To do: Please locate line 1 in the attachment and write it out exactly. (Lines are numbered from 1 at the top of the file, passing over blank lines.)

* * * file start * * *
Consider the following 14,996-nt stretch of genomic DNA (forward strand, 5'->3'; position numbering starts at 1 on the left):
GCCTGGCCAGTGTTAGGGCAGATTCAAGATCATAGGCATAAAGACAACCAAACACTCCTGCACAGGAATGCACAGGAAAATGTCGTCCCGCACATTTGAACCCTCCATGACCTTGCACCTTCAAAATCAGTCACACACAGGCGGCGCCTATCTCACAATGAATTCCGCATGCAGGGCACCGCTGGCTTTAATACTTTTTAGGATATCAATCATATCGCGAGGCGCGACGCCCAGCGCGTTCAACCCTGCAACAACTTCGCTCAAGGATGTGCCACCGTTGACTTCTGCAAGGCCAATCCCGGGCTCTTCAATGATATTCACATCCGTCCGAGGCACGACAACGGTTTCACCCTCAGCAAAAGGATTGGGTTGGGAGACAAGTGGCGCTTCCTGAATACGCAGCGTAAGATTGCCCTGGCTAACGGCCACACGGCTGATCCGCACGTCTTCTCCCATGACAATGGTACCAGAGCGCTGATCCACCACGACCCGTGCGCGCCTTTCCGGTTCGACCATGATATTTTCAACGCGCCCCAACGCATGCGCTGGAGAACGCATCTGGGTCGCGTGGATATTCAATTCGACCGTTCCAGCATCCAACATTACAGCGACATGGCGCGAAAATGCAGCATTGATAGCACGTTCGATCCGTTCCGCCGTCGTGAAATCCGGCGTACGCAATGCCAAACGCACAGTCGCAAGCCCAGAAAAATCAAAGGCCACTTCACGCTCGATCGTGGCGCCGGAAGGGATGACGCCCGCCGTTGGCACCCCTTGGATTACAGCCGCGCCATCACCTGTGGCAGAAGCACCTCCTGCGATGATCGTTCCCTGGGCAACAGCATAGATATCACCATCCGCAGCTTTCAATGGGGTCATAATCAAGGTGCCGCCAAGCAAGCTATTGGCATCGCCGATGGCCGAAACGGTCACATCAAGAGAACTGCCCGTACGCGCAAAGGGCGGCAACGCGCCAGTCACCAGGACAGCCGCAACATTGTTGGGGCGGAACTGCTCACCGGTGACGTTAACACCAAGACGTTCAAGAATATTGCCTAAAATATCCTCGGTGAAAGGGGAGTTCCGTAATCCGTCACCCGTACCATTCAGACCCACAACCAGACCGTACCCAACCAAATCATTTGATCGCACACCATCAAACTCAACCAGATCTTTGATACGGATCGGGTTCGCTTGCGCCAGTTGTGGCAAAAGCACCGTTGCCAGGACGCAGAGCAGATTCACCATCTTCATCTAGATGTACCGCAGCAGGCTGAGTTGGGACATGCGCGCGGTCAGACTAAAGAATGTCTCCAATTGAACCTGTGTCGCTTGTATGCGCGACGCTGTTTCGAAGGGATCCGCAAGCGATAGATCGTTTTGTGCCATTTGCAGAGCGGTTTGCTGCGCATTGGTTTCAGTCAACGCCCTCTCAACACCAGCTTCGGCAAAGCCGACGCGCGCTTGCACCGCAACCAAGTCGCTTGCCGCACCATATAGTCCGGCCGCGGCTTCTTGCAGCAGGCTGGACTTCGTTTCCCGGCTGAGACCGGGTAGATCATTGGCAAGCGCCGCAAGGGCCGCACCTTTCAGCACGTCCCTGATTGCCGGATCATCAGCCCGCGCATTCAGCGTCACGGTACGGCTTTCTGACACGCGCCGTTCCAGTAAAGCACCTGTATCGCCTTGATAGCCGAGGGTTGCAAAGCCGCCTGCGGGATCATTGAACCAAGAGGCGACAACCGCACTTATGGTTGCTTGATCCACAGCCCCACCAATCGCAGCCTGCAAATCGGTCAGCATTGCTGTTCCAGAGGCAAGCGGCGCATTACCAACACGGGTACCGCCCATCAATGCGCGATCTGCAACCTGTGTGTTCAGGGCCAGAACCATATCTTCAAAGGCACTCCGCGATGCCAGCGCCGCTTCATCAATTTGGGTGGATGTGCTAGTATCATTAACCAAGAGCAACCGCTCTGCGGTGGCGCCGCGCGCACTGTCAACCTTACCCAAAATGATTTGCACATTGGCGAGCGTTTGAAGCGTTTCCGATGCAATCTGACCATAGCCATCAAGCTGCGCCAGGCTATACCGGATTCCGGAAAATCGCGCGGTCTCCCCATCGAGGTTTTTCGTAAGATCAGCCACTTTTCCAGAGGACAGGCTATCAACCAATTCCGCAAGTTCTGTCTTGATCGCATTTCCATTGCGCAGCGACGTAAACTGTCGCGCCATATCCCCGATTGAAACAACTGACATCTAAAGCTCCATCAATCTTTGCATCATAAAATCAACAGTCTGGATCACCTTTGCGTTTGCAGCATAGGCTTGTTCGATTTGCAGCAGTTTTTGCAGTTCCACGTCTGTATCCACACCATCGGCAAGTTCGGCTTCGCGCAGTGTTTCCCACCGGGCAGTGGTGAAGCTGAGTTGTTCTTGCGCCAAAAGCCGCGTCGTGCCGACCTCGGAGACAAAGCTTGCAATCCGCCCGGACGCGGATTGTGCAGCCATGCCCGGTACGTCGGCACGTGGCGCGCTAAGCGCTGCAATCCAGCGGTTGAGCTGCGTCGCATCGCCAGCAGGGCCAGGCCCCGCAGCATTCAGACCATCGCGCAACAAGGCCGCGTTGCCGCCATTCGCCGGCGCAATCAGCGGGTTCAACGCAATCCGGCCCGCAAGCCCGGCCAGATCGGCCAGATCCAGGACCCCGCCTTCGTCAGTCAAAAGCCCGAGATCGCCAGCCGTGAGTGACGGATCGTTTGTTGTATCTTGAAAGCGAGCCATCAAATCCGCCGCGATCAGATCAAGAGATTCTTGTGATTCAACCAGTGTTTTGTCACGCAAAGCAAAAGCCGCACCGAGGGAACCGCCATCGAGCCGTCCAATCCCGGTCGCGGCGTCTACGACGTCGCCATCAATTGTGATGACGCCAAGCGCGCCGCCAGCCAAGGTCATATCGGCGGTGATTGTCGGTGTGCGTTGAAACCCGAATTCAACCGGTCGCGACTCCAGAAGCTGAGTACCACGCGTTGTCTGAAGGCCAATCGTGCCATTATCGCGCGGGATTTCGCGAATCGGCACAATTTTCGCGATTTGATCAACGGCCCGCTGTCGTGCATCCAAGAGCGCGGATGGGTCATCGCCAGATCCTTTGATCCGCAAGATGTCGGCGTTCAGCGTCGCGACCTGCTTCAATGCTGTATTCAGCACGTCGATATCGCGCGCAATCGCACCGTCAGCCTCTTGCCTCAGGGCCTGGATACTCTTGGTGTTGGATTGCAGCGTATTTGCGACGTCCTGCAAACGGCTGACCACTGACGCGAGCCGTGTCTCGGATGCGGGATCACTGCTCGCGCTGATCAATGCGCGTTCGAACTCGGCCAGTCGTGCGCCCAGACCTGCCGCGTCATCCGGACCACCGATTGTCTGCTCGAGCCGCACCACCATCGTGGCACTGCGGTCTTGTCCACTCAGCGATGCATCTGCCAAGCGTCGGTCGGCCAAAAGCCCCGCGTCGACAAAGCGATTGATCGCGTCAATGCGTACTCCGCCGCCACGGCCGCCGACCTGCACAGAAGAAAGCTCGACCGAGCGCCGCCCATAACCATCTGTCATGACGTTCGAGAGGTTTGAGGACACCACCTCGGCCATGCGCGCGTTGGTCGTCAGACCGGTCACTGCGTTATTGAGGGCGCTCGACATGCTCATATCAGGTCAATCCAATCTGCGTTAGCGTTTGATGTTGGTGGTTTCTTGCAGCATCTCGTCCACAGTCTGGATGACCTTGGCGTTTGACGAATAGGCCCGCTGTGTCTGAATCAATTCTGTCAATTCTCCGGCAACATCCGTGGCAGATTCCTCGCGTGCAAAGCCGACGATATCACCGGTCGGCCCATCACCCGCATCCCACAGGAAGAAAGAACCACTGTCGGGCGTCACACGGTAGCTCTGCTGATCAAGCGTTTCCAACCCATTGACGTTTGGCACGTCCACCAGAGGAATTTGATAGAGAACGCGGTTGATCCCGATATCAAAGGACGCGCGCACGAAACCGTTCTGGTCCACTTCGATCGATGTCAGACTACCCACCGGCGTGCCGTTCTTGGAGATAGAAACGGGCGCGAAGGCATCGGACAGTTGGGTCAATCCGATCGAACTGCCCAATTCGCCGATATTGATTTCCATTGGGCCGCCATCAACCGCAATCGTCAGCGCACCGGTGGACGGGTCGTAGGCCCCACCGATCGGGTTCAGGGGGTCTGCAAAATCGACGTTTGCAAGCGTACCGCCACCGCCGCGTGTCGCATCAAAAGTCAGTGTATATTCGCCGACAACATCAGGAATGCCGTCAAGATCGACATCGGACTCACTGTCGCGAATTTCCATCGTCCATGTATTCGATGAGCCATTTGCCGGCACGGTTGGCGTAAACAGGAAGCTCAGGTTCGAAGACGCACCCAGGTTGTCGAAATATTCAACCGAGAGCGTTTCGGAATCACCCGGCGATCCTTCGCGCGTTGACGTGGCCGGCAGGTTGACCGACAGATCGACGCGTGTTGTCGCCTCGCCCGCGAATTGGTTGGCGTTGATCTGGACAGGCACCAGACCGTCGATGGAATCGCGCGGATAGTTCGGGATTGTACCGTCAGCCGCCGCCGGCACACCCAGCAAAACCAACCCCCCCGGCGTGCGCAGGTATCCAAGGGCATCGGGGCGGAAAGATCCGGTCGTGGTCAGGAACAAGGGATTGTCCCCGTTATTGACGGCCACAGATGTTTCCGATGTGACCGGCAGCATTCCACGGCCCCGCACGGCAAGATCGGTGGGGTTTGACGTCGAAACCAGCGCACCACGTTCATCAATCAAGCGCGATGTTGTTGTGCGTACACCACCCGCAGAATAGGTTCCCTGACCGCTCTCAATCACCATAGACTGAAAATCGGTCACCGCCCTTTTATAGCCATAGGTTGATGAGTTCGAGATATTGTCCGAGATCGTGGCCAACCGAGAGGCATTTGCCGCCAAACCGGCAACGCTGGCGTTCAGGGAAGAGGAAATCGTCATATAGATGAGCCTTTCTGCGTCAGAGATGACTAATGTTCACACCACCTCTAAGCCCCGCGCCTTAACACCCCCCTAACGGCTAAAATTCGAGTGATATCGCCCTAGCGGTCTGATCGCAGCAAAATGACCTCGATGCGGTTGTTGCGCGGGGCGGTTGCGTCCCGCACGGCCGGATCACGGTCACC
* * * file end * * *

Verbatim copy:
Consider the following 14,996-nt stretch of genomic DNA (forward strand, 5'->3'; position numbering starts at 1 on the left):